April 12, 2023 [RBN Energy] – If you think, as we do, that (1) U.S. crude oil production is likely to increase by 1.5 to 2 MMb/d over the next five years, (2) almost all those barrels will be light-sweet crude that needs to be exported, and (3) exporters will overwhelmingly favor the marine terminals that can accommodate Very Large Crude Carriers (VLCCs), it would be hard to ignore the game-changing impacts that Enterprise Products Partners’ planned Sea Port Oil Terminal could have.
SPOT, which could be completed as soon as 2026, will have robust pipeline connections from the Permian and other shale plays and be capable of fully loading a 2-MMbbl VLCC in one day, enough to handle virtually all the incremental exports we’re likely to see over the next five years. In today’s RBN blog, we discuss the fast-increasing role of VLCCs in U.S. crude oil exports and the potentially seismic impacts of the SPOT project.
RBN’s middle-of-the-road “Mid” forecast sees U.S. crude oil production increasing to 14 MMb/d by 2028, about 2 MMb/d higher than the 2022 average, with three-quarters of that incremental output coming from the Permian and most of the rest from other shale plays that also produce high-API-gravity, low-sulfur oil — see The Price You Pay for more (and a downloadable MS Excel version of that forecast). Given that U.S. refineries’ ability to economically process light-sweet crude is essentially maxed out, it’s a good bet that almost all those incremental barrels will be bound for export terminals along the Gulf Coast.
And, as we said in Calling the Shots, it’s just as likely that, on their way to overseas refineries, as many of those barrels as physically possible will be headed through terminals like the Enbridge Ingleside Energy Center (EIEC) and South Texas Gateway (STG) — both in the Corpus Christi area — whose docks can receive and load VLCCs with minimal reverse lightering, the most cost-effective way to move massive volumes of oil to Europe and Asia.
But crude oil pipelines from the Permian to Corpus are nearing capacity, more oil is being diverted toward Houston-area export terminals across Magellan’s pipelines, the Midland-to-ECHO pipeline system and other pipes — see Sooner or Later and Houston Bound for more on that — and Enterprise continues to advance its plan to build SPOT in 115-feet-deep waters about 30 nautical miles off the coast of Freeport.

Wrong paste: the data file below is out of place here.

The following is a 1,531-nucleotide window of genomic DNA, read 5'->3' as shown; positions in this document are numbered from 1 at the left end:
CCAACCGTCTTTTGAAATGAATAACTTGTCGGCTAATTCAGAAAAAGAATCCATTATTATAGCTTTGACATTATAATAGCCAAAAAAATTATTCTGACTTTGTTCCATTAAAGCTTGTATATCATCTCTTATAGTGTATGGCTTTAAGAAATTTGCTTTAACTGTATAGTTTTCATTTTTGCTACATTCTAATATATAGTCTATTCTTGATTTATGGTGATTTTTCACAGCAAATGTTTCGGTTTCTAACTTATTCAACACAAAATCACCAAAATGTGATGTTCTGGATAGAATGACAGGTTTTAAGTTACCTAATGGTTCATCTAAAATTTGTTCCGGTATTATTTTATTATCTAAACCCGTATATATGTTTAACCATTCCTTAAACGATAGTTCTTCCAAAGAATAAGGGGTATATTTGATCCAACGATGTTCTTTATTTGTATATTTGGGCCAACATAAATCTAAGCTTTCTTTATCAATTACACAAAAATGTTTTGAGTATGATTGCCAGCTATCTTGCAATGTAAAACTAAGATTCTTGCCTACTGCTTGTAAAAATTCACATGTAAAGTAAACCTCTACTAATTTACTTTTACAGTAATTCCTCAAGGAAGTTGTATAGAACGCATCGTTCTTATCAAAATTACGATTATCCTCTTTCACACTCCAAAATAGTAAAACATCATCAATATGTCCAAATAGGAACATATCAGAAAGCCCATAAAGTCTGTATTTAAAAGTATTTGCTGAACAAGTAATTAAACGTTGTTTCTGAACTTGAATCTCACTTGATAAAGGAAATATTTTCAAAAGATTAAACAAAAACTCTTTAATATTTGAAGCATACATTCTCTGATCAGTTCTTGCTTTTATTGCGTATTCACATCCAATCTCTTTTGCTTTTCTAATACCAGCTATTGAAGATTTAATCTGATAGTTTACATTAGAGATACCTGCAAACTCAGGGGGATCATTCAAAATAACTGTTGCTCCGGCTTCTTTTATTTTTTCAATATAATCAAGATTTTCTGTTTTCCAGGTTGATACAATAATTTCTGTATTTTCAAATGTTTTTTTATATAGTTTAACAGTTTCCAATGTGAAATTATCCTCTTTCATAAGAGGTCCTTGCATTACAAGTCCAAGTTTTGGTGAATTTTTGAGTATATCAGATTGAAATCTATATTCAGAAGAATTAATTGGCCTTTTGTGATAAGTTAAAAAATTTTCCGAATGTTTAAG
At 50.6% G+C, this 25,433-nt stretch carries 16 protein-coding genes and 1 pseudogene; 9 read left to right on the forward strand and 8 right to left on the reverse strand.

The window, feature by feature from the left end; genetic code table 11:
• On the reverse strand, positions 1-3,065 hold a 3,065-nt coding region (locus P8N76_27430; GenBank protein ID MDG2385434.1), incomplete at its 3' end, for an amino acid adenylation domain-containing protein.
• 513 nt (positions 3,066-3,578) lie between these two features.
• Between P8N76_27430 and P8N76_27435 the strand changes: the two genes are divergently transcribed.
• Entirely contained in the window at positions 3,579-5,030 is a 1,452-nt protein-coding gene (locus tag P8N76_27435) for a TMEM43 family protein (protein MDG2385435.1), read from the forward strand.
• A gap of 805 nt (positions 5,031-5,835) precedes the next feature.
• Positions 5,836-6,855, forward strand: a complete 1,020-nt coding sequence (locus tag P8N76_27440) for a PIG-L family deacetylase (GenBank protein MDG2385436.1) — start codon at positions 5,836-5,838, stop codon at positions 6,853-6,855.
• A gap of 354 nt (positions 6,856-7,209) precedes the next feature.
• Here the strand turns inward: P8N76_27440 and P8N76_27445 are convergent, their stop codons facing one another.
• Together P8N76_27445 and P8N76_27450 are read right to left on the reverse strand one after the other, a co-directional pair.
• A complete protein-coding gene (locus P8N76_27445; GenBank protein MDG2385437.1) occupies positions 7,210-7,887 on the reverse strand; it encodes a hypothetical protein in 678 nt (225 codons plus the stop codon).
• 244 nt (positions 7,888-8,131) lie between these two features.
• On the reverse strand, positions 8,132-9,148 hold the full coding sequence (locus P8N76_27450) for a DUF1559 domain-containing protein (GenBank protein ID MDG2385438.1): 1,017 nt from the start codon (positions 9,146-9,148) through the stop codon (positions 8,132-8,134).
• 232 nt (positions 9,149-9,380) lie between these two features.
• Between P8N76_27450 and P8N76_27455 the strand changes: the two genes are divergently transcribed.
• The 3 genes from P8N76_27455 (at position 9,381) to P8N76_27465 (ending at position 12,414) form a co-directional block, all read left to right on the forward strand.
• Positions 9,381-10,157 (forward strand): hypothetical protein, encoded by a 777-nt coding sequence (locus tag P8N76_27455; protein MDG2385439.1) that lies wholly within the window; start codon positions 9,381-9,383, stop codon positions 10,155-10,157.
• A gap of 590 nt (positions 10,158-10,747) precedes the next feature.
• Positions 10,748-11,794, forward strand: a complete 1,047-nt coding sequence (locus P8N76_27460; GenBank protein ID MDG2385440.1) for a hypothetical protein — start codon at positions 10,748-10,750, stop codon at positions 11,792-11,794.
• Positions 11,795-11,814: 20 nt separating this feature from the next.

Enterprise has estimated that it will have a full license for the project in hand by September 2023, and that it will take about 30 months to build the facility. In What It Takes, we explained that SPOT will have two single-point mooring buoys (purple-and-white-striped diamonds in Figure 1) and the ability to simultaneously moor two VLCCs and load one per day — providing an extraordinary level of cost- and time-efficiency.
Crude will flow to SPOT on a pair of 36-inch-diameter pipelines from two Enterprise storage-and-distribution terminals: the existing ECHO Terminal (orange tank icon southeast of Houston; 8.4 MMbbl of tank storage) and the proposed Oyster Creek Terminal (orange-and-white-striped tank icon north of Freeport; 4.8 MMbbl of planned capacity) in south-central Brazoria County.
During Enterprise’s March 29 analyst day, company executives said they expect the SPOT project will be underwritten by long-term contracts with a combination of large producers, crude oil traders and (to a lesser degree) “demand-pull” consumers overseas. They noted that the project has received a positive response from a number of prospective counterparties, and that SPOT’s capacity will not need to be fully contracted for the project to be sanctioned. Co-CEO Jim Teague added, “I personally believe that this is a project that needs to be built.”
He noted that SPOT will provide important environmental benefits, including a 95% reduction in crude vapor emissions and a 65% reduction in greenhouse gas emissions compared with the emissions generated by reverse lightering similar volumes of crude.
We don’t think you can overstate either the growing significance of exports to the U.S. crude oil market or the economic advantage that VLCCs provide — especially if they can be at least partially loaded at onshore docks.
The EIEC and STG terminals in Ingleside — across the bay from Corpus — can load more than 1.2 MMbbl onto VLCCs (and up to 1.6 MMbbl starting in late April when a channel-deepening project is finished), and SPOT, as we said, will be capable of loading VLCCs to the brim. Reducing (or, in SPOT’s case, eliminating) the need for reverse lightering — plus the economies of scale associated with using a much larger vessel (and VLCC charter rates that are currently comparable to the rates charged for much smaller Suezmax and Aframax tankers) — can significantly reduce the per-barrel cost of transporting crude oil long distances.
The stacked, multicolored bars in Figure 2 show the increasing number of oil-laden VLCCs leaving the Gulf Coast over the past couple of years — more than 30 per month, on average, since the middle of last year and a record 46 in March (stacked bar at far right). Subsets of these VLCCs are partially loaded at either EIEC (orange bar segments) or STG (green segments) — respectively the U.S.’s #1 and #2 crude oil export terminals by volume — before they are topped off via reverse lightering, while others are fully loaded at the Louisiana Offshore Oil Port (LOOP; purple segments) or filled entirely via reverse lightering in the deep waters of the Gulf (blue segments).